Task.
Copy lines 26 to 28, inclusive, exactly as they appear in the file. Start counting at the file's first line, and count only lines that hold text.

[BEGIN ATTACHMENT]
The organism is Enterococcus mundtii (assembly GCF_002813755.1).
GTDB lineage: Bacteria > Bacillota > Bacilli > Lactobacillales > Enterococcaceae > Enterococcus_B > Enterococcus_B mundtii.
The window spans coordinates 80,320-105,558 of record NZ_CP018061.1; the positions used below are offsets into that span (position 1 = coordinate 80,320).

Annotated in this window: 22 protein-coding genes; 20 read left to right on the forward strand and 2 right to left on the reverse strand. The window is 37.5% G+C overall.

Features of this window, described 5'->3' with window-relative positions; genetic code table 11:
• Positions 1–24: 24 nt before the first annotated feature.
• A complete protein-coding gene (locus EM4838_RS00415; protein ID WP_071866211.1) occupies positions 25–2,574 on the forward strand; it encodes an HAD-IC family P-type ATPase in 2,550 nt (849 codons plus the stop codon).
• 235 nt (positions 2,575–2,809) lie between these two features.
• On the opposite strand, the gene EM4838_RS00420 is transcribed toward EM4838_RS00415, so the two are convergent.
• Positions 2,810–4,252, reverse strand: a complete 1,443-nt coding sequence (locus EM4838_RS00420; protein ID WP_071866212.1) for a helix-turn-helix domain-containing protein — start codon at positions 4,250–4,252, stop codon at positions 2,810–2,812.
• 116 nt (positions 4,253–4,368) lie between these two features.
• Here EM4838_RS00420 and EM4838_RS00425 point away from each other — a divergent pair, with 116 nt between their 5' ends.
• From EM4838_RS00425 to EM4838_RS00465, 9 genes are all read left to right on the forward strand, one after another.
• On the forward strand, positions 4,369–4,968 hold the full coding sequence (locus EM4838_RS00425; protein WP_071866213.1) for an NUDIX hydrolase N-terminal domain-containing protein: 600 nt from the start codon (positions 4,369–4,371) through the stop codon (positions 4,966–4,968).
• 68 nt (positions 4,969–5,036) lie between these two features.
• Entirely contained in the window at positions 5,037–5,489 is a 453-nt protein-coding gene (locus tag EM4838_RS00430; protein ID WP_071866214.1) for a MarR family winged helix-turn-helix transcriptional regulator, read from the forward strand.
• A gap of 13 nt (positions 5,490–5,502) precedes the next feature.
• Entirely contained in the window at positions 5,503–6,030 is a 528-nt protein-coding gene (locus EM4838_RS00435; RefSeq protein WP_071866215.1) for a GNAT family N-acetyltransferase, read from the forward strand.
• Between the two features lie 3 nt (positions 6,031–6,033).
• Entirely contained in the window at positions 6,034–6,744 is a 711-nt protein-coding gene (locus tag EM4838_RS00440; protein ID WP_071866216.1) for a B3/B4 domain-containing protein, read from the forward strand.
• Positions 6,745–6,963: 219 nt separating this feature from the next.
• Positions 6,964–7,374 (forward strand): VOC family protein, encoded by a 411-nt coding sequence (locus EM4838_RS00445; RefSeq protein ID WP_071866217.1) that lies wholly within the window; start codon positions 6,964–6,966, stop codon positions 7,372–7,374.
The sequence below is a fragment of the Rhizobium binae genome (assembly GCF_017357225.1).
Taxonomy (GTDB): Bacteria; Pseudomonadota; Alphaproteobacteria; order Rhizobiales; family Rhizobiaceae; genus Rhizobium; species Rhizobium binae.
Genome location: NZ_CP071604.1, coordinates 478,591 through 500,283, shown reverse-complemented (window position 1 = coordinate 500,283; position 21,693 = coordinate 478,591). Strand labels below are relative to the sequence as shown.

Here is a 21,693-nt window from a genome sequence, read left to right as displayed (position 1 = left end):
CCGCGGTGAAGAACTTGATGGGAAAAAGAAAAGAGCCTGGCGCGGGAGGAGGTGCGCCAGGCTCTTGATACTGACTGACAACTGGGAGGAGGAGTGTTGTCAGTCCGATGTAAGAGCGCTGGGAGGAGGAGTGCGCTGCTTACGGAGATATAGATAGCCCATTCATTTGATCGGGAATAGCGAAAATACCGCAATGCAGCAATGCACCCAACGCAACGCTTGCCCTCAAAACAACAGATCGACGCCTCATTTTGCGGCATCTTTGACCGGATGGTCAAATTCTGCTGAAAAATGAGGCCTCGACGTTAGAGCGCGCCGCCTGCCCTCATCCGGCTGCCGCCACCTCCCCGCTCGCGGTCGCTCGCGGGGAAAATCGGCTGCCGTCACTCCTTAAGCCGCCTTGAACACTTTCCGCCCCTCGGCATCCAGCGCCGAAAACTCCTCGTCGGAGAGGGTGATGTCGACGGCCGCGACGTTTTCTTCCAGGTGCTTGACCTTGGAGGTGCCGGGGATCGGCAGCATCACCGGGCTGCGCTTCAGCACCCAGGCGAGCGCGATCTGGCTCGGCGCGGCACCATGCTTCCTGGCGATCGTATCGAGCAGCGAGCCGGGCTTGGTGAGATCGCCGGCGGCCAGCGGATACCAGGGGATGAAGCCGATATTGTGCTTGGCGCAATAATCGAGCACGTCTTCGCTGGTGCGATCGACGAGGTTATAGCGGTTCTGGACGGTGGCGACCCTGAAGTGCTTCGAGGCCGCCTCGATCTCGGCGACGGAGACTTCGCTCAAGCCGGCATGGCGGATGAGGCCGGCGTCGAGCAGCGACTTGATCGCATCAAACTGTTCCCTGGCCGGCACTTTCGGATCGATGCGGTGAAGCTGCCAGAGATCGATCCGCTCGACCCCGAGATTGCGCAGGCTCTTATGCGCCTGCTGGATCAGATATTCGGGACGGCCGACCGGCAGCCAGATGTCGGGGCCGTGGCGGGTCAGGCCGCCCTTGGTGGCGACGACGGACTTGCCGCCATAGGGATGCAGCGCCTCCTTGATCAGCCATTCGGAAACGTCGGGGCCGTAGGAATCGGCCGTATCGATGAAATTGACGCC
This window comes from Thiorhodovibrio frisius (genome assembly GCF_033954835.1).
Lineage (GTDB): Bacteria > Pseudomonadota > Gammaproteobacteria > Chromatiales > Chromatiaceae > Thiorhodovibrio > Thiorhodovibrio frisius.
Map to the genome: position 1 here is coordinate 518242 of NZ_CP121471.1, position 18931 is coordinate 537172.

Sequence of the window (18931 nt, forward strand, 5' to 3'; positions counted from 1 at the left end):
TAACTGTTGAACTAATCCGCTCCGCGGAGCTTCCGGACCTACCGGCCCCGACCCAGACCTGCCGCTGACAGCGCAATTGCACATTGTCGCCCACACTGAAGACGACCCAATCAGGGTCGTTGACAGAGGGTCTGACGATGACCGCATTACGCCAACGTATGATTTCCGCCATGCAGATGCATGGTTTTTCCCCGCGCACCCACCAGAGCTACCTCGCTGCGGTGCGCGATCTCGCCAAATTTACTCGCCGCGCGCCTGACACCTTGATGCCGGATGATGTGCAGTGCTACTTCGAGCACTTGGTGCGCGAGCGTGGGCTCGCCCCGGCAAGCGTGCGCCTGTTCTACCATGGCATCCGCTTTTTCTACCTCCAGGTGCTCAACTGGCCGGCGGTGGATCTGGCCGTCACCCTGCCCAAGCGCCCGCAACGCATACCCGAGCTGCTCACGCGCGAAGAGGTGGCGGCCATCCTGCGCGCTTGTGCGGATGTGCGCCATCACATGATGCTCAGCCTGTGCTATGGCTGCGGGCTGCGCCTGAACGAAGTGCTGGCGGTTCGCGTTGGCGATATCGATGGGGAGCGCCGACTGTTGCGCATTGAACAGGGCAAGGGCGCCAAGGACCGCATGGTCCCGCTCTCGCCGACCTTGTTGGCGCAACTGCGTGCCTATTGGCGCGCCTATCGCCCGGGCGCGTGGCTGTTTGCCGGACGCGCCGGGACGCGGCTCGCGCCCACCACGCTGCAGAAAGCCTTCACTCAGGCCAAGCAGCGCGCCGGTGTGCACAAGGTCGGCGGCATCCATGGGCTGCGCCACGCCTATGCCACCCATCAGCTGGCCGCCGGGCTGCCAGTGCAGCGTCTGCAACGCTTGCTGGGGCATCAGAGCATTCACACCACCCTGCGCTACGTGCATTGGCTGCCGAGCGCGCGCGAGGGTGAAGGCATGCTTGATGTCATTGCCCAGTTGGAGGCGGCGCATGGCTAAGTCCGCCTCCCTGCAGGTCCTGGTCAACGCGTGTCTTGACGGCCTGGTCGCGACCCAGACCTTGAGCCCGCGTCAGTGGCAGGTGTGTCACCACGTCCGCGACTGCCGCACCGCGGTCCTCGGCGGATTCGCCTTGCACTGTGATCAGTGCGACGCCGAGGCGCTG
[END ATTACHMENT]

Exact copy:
Here is a 21,693-nt window from a genome sequence, read left to right as displayed (position 1 = left end):
CCGCGGTGAAGAACTTGATGGGAAAAAGAAAAGAGCCTGGCGCGGGAGGAGGTGCGCCAGGCTCTTGATACTGACTGACAACTGGGAGGAGGAGTGTTGTCAGTCCGATGTAAGAGCGCTGGGAGGAGGAGTGCGCTGCTTACGGAGATATAGATAGCCCATTCATTTGATCGGGAATAGCGAAAATACCGCAATGCAGCAATGCACCCAACGCAACGCTTGCCCTCAAAACAACAGATCGACGCCTCATTTTGCGGCATCTTTGACCGGATGGTCAAATTCTGCTGAAAAATGAGGCCTCGACGTTAGAGCGCGCCGCCTGCCCTCATCCGGCTGCCGCCACCTCCCCGCTCGCGGTCGCTCGCGGGGAAAATCGGCTGCCGTCACTCCTTAAGCCGCCTTGAACACTTTCCGCCCCTCGGCATCCAGCGCCGAAAACTCCTCGTCGGAGAGGGTGATGTCGACGGCCGCGACGTTTTCTTCCAGGTGCTTGACCTTGGAGGTGCCGGGGATCGGCAGCATCACCGGGCTGCGCTTCAGCACCCAGGCGAGCGCGATCTGGCTCGGCGCGGCACCATGCTTCCTGGCGATCGTATCGAGCAGCGAGCCGGGCTTGGTGAGATCGCCGGCGGCCAGCGGATACCAGGGGATGAAGCCGATATTGTGCTTGGCGCAATAATCGAGCACGTCTTCGCTGGTGCGATCGACGAGGTTATAGCGGTTCTGGACGGTGGCGACCCTGAAGTGCTTCGAGGCCGCCTCGATCTCGGCGACGGAGACTTCGCTCAAGCCGGCATGGCGGATGAGGCCGGCGTCGAGCAGCGACTTGATCGCATCAAACTGTTCCCTGGCCGGCACTTTCGGATCGATGCGGTGAAGCTGCCAGAGATCGATCCGCTCGACCCCGAGATTGCGCAGGCTCTTATGCGCCTGCTGGATCAGATATTCGGGACGGCCGACCGGCAGCCAGATGTCGGGGCCGTGGCGGGTCAGGCCGCCCTTGGTGGCGACGACGGACTTGCCGCCATAGGGATGCAGCGCCTCCTTGATCAGCCATTCGGAAACGTCGGGGCCGTAGGAATCGGCCGTATCGATGAAATTGACGCC
This window comes from Thiorhodovibrio frisius (genome assembly GCF_033954835.1).